Thanks to Eric Young for posting this on his blog last year. If anyone has earned the right to speak of this kind of gospel stance, it is Spurgeon. His decision to be unyielding cost him much. Yet, for Spurgeon, there was no alternative. You may be unpopular. You may be misunderstood. But make no mistake, no good will ever come from a gospel compromise for the sake of unity. In a day when too many Christians seek love and tolerance over biblical truth and orthodoxy, the words of this saint are a huge encouragement.
Numbers of good brethren in different ways remain in fellowship with those who are undermining the gospel; and they talk of their conduct as though it were a loving course which the Lord will approve of in the day of his appearing. We cannot understand them. The bounden duty of a true believer towards men who profess to be Christians, and yet deny the Word of the Lord, and reject the fundamentals of the gospel, is to come out from among them. If it be said that efforts should be made to produce reform, we agree with the remark; but when you know that they will be useless, what is the use?
Where the basis of association allows error, and almost invites it, and there is an evident determination not to alter that basis, nothing remains to be done inside, which can be of any radical service. The operation of an evangelical party within can only repress, and, perhaps, conceal, the evil for a time; but meanwhile, sin is committed by the compromise itself, and no permanently good result can follow. To stay in a community which fellowships all beliefs in the hope of setting matters right, is as though Abraham had stayed at Ur, or at Haran, in the hope of converting the household out of which he was called.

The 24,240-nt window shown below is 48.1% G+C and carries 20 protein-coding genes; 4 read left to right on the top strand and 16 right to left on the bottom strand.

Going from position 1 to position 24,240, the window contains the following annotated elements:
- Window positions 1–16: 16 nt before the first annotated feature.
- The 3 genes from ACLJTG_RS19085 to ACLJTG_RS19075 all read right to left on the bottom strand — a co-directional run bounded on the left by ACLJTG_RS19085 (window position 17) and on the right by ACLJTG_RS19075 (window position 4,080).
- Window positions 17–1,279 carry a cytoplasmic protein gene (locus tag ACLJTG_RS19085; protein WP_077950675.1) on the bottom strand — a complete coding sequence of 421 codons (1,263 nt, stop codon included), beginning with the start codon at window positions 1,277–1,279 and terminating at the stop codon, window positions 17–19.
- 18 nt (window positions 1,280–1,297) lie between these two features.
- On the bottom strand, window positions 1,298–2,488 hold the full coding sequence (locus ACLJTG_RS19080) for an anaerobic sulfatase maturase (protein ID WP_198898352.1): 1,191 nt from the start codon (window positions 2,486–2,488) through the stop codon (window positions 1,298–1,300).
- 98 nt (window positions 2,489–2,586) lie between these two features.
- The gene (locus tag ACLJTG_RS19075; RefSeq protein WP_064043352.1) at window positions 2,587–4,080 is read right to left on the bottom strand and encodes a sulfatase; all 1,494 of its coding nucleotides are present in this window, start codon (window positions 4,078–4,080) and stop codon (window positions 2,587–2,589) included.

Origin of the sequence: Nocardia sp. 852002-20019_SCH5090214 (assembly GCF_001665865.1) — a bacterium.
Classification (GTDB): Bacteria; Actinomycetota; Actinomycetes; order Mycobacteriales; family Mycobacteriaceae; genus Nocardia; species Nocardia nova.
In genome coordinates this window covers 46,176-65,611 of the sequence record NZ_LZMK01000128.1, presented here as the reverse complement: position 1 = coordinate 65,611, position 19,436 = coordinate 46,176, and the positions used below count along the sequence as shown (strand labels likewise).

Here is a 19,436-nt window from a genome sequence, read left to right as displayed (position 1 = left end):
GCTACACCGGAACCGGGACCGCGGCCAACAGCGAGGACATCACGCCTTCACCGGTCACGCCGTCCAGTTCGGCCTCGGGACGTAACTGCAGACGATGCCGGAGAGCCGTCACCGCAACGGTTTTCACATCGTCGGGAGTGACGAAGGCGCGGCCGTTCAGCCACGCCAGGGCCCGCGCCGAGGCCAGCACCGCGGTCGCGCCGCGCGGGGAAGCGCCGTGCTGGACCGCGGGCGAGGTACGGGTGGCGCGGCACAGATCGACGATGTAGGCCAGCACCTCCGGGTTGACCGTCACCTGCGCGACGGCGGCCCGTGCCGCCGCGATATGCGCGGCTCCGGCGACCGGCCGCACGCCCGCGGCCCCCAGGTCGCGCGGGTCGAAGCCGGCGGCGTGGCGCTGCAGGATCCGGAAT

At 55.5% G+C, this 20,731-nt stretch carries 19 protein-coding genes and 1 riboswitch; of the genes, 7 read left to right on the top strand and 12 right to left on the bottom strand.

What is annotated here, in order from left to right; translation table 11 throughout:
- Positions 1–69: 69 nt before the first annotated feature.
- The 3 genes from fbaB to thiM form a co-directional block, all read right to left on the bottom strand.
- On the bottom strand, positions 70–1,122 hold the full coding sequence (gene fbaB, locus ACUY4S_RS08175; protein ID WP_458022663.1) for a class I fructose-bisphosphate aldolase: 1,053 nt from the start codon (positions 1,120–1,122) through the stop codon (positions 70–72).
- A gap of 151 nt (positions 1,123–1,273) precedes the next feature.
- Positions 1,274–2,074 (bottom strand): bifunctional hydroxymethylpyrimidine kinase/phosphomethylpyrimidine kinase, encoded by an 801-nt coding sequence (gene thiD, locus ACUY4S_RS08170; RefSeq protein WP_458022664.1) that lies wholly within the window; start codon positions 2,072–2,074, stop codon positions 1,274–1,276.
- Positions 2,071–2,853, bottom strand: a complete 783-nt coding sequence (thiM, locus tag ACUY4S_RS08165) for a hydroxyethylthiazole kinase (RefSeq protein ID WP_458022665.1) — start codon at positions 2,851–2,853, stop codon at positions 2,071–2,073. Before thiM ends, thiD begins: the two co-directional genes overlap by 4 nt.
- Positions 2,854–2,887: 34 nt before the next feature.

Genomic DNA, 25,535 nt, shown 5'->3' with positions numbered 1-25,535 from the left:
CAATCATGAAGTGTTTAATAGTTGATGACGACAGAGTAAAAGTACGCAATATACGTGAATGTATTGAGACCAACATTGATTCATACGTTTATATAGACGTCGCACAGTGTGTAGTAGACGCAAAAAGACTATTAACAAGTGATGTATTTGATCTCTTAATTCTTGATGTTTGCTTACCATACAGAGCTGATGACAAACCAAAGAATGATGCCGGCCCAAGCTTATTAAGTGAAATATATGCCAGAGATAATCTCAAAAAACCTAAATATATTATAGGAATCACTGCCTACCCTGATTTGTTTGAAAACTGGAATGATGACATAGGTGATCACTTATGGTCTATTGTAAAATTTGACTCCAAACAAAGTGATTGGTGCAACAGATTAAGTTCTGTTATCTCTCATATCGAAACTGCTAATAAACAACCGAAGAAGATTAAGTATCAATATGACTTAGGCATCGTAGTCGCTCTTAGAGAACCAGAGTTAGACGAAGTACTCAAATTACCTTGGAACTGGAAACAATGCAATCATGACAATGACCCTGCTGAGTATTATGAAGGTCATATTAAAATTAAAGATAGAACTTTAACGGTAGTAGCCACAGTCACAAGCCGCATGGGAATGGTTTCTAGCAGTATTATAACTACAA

Complicity with error will take from the best of men the power to enter any successful protest against it. If any body of believers had errorists among them, but were resolute to deal with them in the name of the Lord, all might come right; but confederacies founded upon the principle that all may enter, whatever views they hold, are based upon disloyalty to the truth of God. If truth is optional, error is justifiable. If some supposed “life” is to be all, and “truth” is to be thrust out of doors, then there is room for all except the believer in the doctrines which have been revealed by the Eternal Spirit.
Our present sorrowful protest is not a matter of this man or that, this error or that; but of principle. There either is something essential to a true faith—some truth which is to be believed; or else everything is left to each man’s taste. We believe in the first of these opinions, and hence we cannot dream of religious association with those who might on the second theory be acceptable. Those who are of our mind should, at all cost, act upon it. The Lord give them decision, and wean them from all policy and trimming!
Our one sole aim is the preservation and spread of the gospel of our Lord Jesus, and we mourn that godly men should be parties to a system which is destructive of good, and only promotive of error.
taken from: Sword and Trowel, October 1888.